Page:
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Ireland is a fascinating country with roots of Celtic, Viking and Anglo-Norman cultures deeply embedded and intertwined throughout its incredible history. With stunning landscapes, charming locals and a furious passion for music and partying, the international love affair with Ireland is easy to understand. This is 'the land of saints and scholars,' with more Nobel Prize winners for literature than any other country in the world. A land of rolling greenery, craggy mountains, mysterious Celtic ruins, and crumbling castles, Ireland really is a wonder to behold.



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Every day in Ireland presents the chance for a once-in-a-lifetime encounter; every city and town offers the possibility of an unforgettable adventure, a memorable trip back in time, or a newfound friendship. Though there is certainly no such thing as just another day in Ireland, these experiences set it apart from every other destination:

- Celebrated every year on June 16, Bloomsday is a citywide commemoration of Dublin’s most famous literary figure, James Joyce, and his greatest work, Ulysses. You’ll find people throughout Dublin in typical Edwardian costume engaged in literary pub-crawls, recreations of Leopold Bloom’s eventful journey through the city on June 16 1904, and marathon readings and recitals from arguably the greatest book of the 20th century. To be in Dublin for Bloomsday is to experience this capital of literature at its very best.

- Located deep in the emerald fields of County Meath, Newgrange is a striking and enigmatic Stone Age monument that was built around 3200 BC – significantly predating Stonehenge and the Great Pyramid of Giza. This giant circular mound of stone chambers, ringed by elaborately carved ‘kerbstones’, was originally thought to be a burial tomb. However, it is now recognized as a place of far greater astrological and religious significance; it is perfectly aligned with the rising sun, and light floods its inner chamber at the very instant of the winter solstice. It is a stirring and inspiring remnant of the deeply spiritual farming communities who lived in Ireland 5,000 years ago.

- Climb the steps, walk the ramparts, and brave the vertigo-inducing drop to hang over the edge of the walls and kiss the famed stone at Blarney Castle, just outside Cork city. Those dedicated enough to reach the Blarney Stone are said to be endowed with the “gift of the gab” – a witty and endearing term for the eloquence that is one of Ireland’s great national treasures.

- Though less famous than its Scottish relatives, Irish whiskey is said to predate ‘Scotch’ by several centuries, and some of the world’s oldest distilleries can be found in Ireland, producing a spirit that is in the midst of a global renaissance. Whiskey makers can be found all over the island, from Bushmills’ famed operation in the far northeast in Country Antrim to Middleton Distillery in County Cork – the birthplace of Irish whiskey.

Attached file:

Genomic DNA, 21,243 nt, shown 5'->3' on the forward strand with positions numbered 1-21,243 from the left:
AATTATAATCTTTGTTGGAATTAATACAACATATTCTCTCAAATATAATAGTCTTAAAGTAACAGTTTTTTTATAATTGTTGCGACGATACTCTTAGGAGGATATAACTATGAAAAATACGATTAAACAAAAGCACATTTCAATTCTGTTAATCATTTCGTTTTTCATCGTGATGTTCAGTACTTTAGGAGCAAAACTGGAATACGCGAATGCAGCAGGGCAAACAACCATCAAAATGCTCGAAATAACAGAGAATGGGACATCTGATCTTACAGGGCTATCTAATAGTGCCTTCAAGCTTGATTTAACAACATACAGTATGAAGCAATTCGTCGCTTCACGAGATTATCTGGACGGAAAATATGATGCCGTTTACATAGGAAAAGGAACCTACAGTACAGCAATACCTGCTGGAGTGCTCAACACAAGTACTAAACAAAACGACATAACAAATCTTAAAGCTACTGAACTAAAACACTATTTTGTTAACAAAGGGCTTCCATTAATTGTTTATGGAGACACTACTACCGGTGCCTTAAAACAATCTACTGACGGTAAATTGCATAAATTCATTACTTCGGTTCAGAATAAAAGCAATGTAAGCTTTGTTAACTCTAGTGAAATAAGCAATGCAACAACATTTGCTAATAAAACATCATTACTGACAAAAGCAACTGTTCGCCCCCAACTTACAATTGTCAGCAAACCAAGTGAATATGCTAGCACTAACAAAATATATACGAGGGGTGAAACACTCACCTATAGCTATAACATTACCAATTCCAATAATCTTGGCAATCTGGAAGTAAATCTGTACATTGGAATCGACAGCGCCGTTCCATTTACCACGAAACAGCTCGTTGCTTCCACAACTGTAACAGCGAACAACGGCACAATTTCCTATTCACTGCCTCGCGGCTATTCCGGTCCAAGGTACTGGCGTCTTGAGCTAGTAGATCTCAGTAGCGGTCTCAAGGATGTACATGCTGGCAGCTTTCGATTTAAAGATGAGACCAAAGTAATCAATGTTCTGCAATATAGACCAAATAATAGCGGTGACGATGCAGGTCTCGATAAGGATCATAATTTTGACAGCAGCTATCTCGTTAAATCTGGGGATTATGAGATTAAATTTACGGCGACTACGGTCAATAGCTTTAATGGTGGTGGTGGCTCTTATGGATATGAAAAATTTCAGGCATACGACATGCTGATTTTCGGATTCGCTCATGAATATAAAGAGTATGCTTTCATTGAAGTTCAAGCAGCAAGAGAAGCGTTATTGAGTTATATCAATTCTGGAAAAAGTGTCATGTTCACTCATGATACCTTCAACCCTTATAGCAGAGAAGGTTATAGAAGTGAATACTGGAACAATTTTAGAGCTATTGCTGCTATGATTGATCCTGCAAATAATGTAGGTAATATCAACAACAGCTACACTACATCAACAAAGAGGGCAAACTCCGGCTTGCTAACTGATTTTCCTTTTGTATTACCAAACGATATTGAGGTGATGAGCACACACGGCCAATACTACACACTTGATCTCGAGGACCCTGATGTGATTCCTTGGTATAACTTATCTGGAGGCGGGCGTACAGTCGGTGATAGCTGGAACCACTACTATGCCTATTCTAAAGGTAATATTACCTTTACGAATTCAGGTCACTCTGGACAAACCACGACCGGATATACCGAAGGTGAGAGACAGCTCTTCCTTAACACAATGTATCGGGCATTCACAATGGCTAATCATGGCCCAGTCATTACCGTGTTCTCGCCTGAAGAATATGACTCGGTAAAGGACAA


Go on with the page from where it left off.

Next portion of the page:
- A sensational country house that is also the home to some of the most spectacular gardens in Europe, Powerscourt Estate in County Wicklow offers an unforgettable day trip just an hour from the heart of Dublin. You can walk the gardens that date from the 19th century, learn more about the house and its famous owners, and set out to view nearby Powerscourt Waterfall – the highest in Ireland – before relaxing with a glass of whiskey or a flute of champagne at the nearby Ritz Carlton, where the views over the Wicklow Mountains are sure to dazzle.

- Take a guided tour of the powerful and exquisite murals of Belfast from a knowledgeable guide, as you’re presented with a one-of-a-kind look into the turbulent history and vibrant culture of Northern Ireland. From republican celebrations of Bobby Sands to the defiance and pride of the unionist murals, from footballing heroes to characters from Belfast-born CS Lewis’s novels, you’re sure to be moved by these poignant expressions of political and cultural identification.

- Walking in the footsteps of giants takes on new meaning at the Giants Causeway, an incredible series of interlocking basalt columns that sprout from the sea off the northeast coast in County Antrim. This surreal ‘honeycomb’ of hexagonal rock formations – an estimated 40,000 in all – are the result of an ancient volcanic eruption, and have been drawing artists, geologists, and myth-seekers to this corner of Ireland for centuries – where they continue to inspire and mystify in equal measure today.

The weather in Ireland is ever changing and unpredictable, but while it often rains, it often out-and-out storms like it does in the States. You can expect to see clouds and light drizzle even at the height of summer – although there are also times of gorgeous sunshine in the dead of winter. Despite this fickleness, Ireland’s climate is overwhelmingly temperate, and it very rarely gets very hot or very cold. Most Irish people consider a temperature around freezing to be bone-chilling, and temperatures over 70 degrees Fahrenheit to be sweltering.

Regardless of where are visiting, you’ll find the summer months much more crowded than the winter months, with the peak travel season occurring in June and July. These months also mark key cultural moments in Ireland, from Bloomsday in Dublin in mid-June to the summer marching season in Northern Ireland, which culminates on the “Glorious Twelfth” of July, when Protestants celebrate King William’s victory at the Battle of the Boyne. Spring brings a number of cultural festivals in the south of Ireland, from the World Irish Dancing Championships in Killarney in April to the Wicklow Arts Festival in May, while late summer and early fall are highlighted by the world-famous Rose of Tralee Festival in County Kerry in August, and the finals of the hurling and Irish football championships in early September; and many couples celebrate their vows by honeymooning in Ireland.